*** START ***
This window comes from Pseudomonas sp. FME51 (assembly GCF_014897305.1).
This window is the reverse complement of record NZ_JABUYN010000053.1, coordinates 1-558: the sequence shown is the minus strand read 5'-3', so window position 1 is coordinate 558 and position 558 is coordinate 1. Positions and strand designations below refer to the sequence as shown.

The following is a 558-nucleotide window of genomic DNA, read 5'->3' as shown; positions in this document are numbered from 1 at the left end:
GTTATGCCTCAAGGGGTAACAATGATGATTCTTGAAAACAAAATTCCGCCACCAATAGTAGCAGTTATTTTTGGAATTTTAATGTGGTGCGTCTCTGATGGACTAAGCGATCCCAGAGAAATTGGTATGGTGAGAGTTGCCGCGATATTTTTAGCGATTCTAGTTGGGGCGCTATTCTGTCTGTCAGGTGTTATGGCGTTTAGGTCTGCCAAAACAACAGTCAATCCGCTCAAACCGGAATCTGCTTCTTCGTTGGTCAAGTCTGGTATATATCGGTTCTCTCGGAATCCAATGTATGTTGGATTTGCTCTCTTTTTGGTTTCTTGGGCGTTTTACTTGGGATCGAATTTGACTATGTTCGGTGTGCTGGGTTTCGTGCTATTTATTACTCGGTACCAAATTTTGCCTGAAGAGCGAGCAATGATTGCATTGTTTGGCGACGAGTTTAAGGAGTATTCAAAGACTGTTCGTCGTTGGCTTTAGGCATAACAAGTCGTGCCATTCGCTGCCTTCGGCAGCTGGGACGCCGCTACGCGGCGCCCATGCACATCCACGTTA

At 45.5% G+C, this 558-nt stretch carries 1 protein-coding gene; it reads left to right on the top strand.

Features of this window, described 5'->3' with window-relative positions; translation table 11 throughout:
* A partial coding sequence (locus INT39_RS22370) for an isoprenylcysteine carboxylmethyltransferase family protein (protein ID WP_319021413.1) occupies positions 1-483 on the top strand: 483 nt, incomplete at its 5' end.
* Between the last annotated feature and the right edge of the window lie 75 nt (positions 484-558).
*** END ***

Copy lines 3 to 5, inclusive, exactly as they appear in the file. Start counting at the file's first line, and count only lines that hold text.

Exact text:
The following is a 558-nucleotide window of genomic DNA, read 5'->3' as shown; positions in this document are numbered from 1 at the left end:
GTTATGCCTCAAGGGGTAACAATGATGATTCTTGAAAACAAAATTCCGCCACCAATAGTAGCAGTTATTTTTGGAATTTTAATGTGGTGCGTCTCTGATGGACTAAGCGATCCCAGAGAAATTGGTATGGTGAGAGTTGCCGCGATATTTTTAGCGATTCTAGTTGGGGCGCTATTCTGTCTGTCAGGTGTTATGGCGTTTAGGTCTGCCAAAACAACAGTCAATCCGCTCAAACCGGAATCTGCTTCTTCGTTGGTCAAGTCTGGTATATATCGGTTCTCTCGGAATCCAATGTATGTTGGATTTGCTCTCTTTTTGGTTTCTTGGGCGTTTTACTTGGGATCGAATTTGACTATGTTCGGTGTGCTGGGTTTCGTGCTATTTATTACTCGGTACCAAATTTTGCCTGAAGAGCGAGCAATGATTGCATTGTTTGGCGACGAGTTTAAGGAGTATTCAAAGACTGTTCGTCGTTGGCTTTAGGCATAACAAGTCGTGCCATTCGCTGCCTTCGGCAGCTGGGACGCCGCTACGCGGCGCCCATGCACATCCACGTTA

At 45.5% G+C, this 558-nt stretch carries 1 protein-coding gene; it reads left to right on the top strand.